Researchers here propose that the skin is a significant source of the systemic chronic inflammation that is observed in older individuals. Setting aside the range of other mechanisms that contribute to inflammation to only consider the accumulation of senescent cells with age, and the fact that these errant cells are a potent source of inflammatory signaling, this proposition doesn’t seem unreasonable. The skin is a sizable organ, after all, and even if it produces senescent cells at much the same pace as the rest of the body, it will still represent a large and quite distributed pool of such cells, positioned to delivery their inflammatory signals throughout the body.
Increasing evidence points to a provocative role of sustained, sub-clinical inflammation, often termed “inflammaging,” in the development of these chronic disorders. In support of this notion, chronologically aged humans (≥50 years) display elevated circulating levels of pro-inflammatory cytokines, particularly IL-6, IL-1β, and TNFα. Moreover, subjects with chronic cutaneous inflammatory diseases, such as psoriasis and eczematous dermatitis, also display an increased prevalence of aging-associated disorders, including atherosclerotic cardiovascular disease, obesity, and type 2 diabetes. Though anti-inflammatory regimens, such as inhibitors of IL-1βα and TNFα, as well as methotrexate, have been deployed in the management of these aging-associated disorders, the outcomes of treatments with these agents have been inconclusive.
While many chronologically aged humans merely display marked evidence of inflammation, they nonetheless display elevated circulating levels of cytokines, suggesting that one or more, as yet identified organs, could account for the aging-associated increase in circulating cytokines. It seems reasonable to postulate that the responsible organs must be large enough to sustain such an increase in circulating cytokines, even without noticeable inflammation. Although the musculoskeletal system is the largest organ in humans, most chronologically aged humans display no evidence of musculoskeletal inflammation.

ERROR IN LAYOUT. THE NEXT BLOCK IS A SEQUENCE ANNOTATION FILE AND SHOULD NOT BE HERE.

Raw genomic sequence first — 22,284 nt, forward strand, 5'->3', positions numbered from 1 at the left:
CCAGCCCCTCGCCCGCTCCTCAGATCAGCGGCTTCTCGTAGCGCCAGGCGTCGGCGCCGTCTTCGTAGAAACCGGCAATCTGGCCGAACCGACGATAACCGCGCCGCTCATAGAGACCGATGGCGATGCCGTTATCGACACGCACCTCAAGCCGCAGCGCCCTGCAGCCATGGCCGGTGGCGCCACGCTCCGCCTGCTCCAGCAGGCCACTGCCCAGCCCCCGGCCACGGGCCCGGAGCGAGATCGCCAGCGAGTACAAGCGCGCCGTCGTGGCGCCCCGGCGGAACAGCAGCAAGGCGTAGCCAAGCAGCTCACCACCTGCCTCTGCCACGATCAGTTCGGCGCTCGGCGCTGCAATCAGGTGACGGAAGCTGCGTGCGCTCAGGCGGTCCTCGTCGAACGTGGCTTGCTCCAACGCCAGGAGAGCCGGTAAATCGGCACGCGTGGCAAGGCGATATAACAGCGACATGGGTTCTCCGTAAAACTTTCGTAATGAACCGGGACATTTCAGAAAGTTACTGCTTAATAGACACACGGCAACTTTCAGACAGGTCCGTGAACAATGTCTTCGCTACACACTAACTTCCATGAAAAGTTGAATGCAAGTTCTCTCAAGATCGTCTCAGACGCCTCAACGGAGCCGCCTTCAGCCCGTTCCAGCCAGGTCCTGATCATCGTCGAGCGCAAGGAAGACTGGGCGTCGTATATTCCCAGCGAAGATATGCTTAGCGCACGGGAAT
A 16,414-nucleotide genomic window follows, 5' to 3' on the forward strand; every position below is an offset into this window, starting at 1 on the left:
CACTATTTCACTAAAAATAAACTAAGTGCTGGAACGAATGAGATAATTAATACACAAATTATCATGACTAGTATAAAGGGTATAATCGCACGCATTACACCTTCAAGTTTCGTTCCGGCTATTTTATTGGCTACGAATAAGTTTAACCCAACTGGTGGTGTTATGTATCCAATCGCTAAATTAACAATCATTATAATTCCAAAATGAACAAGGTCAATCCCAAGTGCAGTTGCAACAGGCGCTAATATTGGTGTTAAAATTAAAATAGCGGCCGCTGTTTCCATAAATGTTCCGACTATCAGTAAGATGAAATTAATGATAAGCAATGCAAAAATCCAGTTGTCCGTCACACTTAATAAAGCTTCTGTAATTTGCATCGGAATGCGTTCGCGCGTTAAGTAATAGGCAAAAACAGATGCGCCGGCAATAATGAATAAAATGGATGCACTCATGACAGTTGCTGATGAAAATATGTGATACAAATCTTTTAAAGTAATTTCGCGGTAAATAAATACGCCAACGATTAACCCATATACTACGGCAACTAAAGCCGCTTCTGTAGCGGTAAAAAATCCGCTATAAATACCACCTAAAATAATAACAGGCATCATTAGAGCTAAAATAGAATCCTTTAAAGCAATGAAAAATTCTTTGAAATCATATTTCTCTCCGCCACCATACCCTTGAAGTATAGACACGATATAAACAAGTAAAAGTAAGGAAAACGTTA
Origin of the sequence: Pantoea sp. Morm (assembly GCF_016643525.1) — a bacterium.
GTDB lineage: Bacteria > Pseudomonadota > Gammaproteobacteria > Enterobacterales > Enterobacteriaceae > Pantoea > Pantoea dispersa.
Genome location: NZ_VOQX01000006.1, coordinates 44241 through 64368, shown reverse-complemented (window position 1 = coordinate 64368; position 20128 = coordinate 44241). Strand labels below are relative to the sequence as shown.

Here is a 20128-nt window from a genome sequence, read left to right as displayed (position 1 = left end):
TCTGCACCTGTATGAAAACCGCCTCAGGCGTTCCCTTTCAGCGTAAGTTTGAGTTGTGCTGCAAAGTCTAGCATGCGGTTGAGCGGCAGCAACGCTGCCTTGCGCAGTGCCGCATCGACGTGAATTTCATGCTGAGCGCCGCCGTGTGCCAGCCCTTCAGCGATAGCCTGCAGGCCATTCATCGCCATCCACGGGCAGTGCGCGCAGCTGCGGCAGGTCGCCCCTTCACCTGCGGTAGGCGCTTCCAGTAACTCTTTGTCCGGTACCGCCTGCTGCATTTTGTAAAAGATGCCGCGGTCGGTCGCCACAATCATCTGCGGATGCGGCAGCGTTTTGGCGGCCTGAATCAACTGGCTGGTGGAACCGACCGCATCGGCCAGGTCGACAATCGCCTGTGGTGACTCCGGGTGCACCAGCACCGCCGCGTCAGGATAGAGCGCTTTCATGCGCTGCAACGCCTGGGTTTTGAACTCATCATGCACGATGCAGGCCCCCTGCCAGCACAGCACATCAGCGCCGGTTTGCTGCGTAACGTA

Other relatively large organs to be considered include the skin, intestines, lungs, and liver. The skin weighs about 20 lbs (with an additional, variable contribution from subcutaneous adipose tissues), while the weights of the intestines, lungs, and liver represent ≈7.5, 5.0 and 3.3 lbs, respectively. Because of their relatively lesser size, inflammation of the lungs, intestines, and liver likely would not only need to be apparent, but also sustained if any of these organs could account for the increase in circulating levels of cytokines. Yet again, the majority of otherwise normal aged humans display few clinical signs or symptoms of inflammation in these organs. Hence, it seems unlikely that they could contribute substantially to “inflammaging” unless multiple organs simultaneously exhibit mild inflammation. Notably, the aged skin commonly exhibits signs and symptoms of inflammation, such as pruritus and senile xerosis.
Because of its relatively large size, we hypothesized that the skin could be an important contributor to the elevated levels of circulating cytokines in chronologically aged humans, despite the fact that it typically displays little evidence of inflammation. Not only its size, but also its unique anatomic site, serving as the interface between the body and external environment, supports our hypothesis. In this site, it is continuously exposed to external physical and chemical stressors, which themselves can provoke inflammation, even as other less-exposed organs remain quiescent. In addition, chronologically aged humans display alterations in several key epidermal functions, each of which can provoke low-grade, chronic inflammation in the skin.